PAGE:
Language development or language corruption? The Case of Loan-words in "Isichazamazwi SesiNdebele" *

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Abstract

This article discusses the loan-words in Isichazamazwi SesiNdebele (henceforth ISN), particularly looking at their acceptance and/or non-acceptance by the target users of ISN. In Zim-babwe, Ndebele shares the same linguistic environment with English, Shona and the official mi-nority languages such as Kalanga, Tonga and Nambya. A historical heritage also links it with its Nguni sister languages such as Zulu and Xhosa spoken in South Africa. In selecting headwords for ISN, the Ndebele Lexicographic Unit used the frequency-list method, lemmatising words mostly found in the corpus. This method inevitably allowed the adoption of loan-words in the ISN with resultant public protest. The article is divided into two broad sections. The first section gives a gen-eral overview of comments from users of ISN about the inclusion of loan-words in the dictionary. The attitude towards loan-words in the ISN varies with different age groups, the younger gen-eration freely accepting them as part of the Ndebele lexicon as opposed to the older generation. The second section analyses the justification by the editors of ISN for lemmatising loan-words against the views of target users. Reservations against the loan-words in ISN go beyond lexicographic prin-ciples. In the forefront is the users' attitude towards the source language. Language attitudes in Zimbabwe are mainly a result of the socio-political and economic power characterising the differ-ent tribal or ethnic groups in the country. The article concludes by discussing possible solutions to the problem of loan-words to be adopted in the forthcoming Advanced Ndebele Dictionary. Keywords: loan-words, cultural borrowing, dialect borrowing, lexi-con, adoption, language purism, language emancipation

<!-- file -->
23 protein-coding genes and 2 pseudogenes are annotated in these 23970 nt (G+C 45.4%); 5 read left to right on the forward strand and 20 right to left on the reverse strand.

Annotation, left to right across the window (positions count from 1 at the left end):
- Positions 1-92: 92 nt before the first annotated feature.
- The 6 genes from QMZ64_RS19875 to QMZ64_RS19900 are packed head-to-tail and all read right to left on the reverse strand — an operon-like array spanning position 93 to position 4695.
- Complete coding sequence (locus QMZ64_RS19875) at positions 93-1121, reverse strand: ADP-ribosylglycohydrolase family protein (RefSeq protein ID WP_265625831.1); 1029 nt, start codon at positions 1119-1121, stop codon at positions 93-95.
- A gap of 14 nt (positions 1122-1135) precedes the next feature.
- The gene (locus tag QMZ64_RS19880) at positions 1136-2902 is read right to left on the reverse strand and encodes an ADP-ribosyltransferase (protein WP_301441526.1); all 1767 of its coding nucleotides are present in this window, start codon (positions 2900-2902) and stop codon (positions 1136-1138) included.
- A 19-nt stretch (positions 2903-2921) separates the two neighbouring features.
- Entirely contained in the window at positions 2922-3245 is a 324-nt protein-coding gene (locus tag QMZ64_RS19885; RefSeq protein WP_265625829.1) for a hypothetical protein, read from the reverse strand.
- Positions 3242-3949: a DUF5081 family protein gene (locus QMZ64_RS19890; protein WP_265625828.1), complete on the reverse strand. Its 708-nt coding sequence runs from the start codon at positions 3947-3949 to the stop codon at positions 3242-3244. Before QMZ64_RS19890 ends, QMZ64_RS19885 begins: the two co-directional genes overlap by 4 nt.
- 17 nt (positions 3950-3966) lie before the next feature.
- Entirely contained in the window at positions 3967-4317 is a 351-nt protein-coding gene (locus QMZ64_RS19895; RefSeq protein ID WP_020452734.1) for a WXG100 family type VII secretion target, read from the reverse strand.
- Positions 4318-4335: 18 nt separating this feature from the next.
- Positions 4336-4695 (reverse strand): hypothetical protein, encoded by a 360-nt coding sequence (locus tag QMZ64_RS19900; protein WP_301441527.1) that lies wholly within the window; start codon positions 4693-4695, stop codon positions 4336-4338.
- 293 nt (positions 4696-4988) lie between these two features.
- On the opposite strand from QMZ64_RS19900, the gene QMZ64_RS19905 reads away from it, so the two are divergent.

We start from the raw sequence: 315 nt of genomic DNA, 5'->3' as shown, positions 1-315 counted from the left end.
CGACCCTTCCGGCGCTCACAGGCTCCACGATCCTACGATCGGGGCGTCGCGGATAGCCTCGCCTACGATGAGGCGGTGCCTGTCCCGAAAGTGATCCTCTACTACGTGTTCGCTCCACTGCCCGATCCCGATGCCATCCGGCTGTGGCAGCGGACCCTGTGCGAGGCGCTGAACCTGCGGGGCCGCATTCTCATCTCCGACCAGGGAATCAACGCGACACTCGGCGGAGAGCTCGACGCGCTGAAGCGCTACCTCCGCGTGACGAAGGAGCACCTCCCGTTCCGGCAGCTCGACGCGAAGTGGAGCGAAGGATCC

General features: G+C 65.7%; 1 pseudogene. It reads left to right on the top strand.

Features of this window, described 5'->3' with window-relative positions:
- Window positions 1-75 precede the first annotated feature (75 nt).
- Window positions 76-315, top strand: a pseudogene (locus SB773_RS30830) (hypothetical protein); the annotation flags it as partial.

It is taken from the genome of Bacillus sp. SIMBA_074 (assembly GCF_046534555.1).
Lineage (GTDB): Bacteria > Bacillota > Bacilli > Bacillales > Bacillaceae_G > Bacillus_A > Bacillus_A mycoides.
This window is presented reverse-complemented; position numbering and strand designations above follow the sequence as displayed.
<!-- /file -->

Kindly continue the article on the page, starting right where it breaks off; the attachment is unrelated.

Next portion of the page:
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eISSN: 2224-0039
print ISSN: 1684-4904